It is now more than 10 years since John Kotter published his article 'Leading Change: why Transformation Efforts Fail', and although his suggestions have been widely accepted, the success rate of major transformation plans remains largely unchanged, and the reason seems to lie in the lack of clarity of the difference between Change Management and Transformation. Our society has come a long way in learning to recognise and manage the changebut we are only in its infancy with regard to the transformation.
The first step in approaching the world of transformation is to perceive the distinction between Change Management e Transformation and the differences in their application.
Change management refers to the implementation of well-defined initiatives which may involve only part of the organisation, e.g. only the marketing department or only sales, and which concern, for example, the redefinition of roles or objectives in that particular area.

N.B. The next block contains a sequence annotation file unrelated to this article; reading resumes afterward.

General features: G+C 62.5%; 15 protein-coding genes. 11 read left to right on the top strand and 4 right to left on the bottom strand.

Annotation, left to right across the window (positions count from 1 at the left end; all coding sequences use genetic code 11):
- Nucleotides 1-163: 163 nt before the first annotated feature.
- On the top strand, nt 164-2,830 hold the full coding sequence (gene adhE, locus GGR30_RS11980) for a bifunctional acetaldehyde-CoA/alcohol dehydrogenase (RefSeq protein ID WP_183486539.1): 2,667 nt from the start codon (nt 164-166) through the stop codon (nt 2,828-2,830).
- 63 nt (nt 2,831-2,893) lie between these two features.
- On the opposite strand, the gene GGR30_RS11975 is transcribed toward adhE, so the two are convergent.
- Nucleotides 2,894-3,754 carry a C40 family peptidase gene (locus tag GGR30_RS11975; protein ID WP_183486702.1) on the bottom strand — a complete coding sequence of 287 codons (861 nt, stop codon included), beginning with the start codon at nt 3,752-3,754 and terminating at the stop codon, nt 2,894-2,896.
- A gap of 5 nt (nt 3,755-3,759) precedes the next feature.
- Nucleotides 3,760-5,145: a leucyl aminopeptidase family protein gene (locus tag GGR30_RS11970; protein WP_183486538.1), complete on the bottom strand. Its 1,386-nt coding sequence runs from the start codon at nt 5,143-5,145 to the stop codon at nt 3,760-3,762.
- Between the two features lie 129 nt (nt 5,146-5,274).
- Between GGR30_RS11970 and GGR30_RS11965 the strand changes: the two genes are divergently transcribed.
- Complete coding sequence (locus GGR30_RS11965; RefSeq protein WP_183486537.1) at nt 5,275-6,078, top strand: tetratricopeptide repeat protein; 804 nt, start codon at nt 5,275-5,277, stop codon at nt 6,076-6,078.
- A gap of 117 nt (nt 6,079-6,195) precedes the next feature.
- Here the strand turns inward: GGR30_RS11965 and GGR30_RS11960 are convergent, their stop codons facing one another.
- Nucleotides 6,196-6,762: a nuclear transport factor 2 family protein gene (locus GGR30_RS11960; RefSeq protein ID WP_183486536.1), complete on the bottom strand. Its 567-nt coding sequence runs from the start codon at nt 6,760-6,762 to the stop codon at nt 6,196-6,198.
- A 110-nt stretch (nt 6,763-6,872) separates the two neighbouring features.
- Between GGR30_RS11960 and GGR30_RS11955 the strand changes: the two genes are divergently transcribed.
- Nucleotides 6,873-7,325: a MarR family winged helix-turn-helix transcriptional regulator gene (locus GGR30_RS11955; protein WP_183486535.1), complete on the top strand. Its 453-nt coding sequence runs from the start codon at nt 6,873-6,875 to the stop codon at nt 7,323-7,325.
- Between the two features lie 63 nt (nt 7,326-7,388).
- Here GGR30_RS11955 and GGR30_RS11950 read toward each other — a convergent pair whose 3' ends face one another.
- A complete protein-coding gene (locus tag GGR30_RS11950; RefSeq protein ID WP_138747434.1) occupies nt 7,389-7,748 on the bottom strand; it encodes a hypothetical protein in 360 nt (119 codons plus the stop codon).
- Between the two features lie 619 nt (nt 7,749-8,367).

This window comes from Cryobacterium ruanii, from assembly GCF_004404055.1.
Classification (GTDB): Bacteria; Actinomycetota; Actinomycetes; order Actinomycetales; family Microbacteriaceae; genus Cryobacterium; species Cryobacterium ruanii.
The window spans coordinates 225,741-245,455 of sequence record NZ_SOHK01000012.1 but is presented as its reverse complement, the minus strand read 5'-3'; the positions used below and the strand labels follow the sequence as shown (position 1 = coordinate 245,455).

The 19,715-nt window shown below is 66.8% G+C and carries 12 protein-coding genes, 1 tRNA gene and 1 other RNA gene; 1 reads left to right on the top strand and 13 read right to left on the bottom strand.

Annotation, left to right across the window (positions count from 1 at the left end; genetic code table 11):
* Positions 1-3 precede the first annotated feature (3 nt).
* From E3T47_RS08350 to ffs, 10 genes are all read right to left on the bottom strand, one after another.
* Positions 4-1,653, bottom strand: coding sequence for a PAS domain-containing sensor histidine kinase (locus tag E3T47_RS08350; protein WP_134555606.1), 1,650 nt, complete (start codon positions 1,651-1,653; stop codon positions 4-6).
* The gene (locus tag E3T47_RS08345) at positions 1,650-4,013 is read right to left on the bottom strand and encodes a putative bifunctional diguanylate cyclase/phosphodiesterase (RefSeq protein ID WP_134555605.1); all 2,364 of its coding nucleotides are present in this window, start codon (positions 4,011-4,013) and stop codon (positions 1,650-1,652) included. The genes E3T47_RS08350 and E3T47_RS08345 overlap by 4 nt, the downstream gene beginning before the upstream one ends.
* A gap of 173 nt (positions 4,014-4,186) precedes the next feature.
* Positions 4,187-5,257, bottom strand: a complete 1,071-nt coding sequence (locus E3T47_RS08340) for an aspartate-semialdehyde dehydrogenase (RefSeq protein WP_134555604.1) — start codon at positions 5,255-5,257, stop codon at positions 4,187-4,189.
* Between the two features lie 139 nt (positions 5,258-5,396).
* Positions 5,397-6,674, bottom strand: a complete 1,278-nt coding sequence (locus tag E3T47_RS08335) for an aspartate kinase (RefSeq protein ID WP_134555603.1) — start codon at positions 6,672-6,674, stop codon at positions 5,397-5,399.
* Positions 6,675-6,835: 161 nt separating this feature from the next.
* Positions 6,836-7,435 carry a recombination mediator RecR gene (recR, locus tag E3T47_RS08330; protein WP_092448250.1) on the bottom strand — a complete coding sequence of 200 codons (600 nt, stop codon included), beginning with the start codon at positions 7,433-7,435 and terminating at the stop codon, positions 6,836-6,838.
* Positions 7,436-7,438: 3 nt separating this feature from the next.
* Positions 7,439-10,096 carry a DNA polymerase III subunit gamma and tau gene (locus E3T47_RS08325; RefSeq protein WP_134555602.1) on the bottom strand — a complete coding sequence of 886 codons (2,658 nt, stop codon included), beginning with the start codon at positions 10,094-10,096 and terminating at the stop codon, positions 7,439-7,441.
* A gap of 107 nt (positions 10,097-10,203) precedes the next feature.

Transformation, on the other hand, does not involve limited changes but comprises a series of interdependent initiatives and interconnected which aim at reinventing the organisation and discovering a new business model based on a vision of the future. Compared to change management, it is more experimental, iterative and unpredictable, and may involve the definition of a new corporate culture and the revision of the performance management approach, initiatives that to be successful must be guided by Capable leaders to coordinate resources in a dynamic and flexible manner, and to promote strong collaboration and communication even in times of uncertainty.
In other words, transformation is a process of discovery e experimentation which requires leaders capable of managing such transformational change.